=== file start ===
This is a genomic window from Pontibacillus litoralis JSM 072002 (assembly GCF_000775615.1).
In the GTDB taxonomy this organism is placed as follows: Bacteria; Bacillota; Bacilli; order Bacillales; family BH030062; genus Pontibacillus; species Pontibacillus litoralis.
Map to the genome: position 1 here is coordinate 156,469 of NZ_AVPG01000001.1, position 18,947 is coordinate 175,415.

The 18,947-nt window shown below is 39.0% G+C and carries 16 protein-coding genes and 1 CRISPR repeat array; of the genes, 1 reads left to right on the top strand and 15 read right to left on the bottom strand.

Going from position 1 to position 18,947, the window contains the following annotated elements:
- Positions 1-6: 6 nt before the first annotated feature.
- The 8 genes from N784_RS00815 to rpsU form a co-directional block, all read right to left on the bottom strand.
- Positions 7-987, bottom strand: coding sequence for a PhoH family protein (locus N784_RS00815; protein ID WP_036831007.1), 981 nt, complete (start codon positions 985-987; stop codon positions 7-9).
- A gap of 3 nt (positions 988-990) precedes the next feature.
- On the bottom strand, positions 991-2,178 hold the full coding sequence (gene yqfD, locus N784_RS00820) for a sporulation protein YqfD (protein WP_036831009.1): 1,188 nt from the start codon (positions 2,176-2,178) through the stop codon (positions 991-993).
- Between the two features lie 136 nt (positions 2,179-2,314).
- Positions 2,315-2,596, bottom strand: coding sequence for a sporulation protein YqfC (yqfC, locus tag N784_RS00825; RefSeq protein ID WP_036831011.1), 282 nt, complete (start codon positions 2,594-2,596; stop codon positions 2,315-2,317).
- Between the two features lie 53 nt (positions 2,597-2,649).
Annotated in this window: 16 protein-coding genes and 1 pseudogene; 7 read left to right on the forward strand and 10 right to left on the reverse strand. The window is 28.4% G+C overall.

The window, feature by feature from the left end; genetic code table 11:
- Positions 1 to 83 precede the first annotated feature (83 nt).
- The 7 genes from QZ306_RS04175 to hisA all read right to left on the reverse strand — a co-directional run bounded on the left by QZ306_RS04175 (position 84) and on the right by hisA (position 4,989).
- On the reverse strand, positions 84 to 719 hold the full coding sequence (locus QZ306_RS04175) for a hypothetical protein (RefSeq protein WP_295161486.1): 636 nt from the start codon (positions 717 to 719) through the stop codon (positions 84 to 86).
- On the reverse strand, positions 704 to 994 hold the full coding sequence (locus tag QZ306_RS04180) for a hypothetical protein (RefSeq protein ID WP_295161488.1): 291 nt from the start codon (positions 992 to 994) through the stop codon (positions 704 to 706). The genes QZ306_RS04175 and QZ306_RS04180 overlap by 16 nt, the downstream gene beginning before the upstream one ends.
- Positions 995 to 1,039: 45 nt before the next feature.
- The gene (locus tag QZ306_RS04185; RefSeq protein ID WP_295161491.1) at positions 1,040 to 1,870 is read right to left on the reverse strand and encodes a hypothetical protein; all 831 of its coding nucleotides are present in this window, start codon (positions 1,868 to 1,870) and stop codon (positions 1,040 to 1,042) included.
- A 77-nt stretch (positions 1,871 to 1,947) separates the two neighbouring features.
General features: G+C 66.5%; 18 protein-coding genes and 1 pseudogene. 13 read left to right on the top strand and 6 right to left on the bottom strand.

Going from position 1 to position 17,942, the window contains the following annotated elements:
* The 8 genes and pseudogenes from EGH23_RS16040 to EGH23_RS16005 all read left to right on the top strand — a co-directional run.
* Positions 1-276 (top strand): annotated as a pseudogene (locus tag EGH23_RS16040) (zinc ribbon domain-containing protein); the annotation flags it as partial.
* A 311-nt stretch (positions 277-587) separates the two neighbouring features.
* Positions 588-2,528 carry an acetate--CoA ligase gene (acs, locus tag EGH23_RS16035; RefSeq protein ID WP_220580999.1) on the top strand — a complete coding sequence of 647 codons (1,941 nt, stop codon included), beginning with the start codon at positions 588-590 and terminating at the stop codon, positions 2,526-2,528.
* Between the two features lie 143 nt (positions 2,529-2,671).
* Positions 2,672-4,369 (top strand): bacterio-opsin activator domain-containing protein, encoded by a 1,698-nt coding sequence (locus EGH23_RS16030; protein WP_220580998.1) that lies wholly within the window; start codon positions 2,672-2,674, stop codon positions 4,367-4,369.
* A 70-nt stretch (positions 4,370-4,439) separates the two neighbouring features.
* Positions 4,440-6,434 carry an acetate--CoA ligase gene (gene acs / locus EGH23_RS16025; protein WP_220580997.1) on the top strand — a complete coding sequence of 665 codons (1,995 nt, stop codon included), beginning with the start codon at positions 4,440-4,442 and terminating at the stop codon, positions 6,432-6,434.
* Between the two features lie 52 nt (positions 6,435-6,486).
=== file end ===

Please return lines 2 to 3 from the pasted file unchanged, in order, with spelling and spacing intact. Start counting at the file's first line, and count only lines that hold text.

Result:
In the GTDB taxonomy this organism is placed as follows: Bacteria; Bacillota; Bacilli; order Bacillales; family BH030062; genus Pontibacillus; species Pontibacillus litoralis.
Map to the genome: position 1 here is coordinate 156,469 of NZ_AVPG01000001.1, position 18,947 is coordinate 175,415.